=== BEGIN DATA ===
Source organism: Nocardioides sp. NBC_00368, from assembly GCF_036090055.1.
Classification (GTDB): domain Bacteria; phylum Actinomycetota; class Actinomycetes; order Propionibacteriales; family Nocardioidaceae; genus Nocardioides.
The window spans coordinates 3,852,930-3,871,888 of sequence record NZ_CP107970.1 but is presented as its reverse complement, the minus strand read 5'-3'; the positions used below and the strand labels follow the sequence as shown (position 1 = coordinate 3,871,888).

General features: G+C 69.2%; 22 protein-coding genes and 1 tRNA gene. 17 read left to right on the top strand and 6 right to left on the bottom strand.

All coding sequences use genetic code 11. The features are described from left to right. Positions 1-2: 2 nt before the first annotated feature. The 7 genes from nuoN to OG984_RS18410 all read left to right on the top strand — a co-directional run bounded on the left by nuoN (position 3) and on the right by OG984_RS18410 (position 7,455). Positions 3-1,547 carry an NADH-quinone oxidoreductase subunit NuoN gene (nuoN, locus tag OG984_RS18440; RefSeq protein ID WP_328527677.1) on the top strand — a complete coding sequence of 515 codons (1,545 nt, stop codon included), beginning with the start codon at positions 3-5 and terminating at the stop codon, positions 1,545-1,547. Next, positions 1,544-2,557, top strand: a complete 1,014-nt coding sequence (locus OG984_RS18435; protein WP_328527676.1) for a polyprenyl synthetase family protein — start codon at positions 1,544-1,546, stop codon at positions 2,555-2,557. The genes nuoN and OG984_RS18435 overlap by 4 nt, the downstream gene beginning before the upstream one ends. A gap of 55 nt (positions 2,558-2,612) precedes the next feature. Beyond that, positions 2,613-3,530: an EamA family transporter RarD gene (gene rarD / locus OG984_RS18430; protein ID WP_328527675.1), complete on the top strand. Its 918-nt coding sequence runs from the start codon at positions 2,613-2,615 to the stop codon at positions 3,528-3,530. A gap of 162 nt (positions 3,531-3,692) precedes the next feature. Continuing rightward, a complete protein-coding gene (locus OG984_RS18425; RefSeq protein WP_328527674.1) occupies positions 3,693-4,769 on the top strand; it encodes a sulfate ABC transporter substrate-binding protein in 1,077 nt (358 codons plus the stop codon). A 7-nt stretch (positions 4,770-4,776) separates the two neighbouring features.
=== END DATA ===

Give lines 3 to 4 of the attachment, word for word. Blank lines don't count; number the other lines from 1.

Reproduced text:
The window spans coordinates 3,852,930-3,871,888 of sequence record NZ_CP107970.1 but is presented as its reverse complement, the minus strand read 5'-3'; the positions used below and the strand labels follow the sequence as shown (position 1 = coordinate 3,871,888).

General features: G+C 69.2%; 22 protein-coding genes and 1 tRNA gene. 17 read left to right on the top strand and 6 right to left on the bottom strand.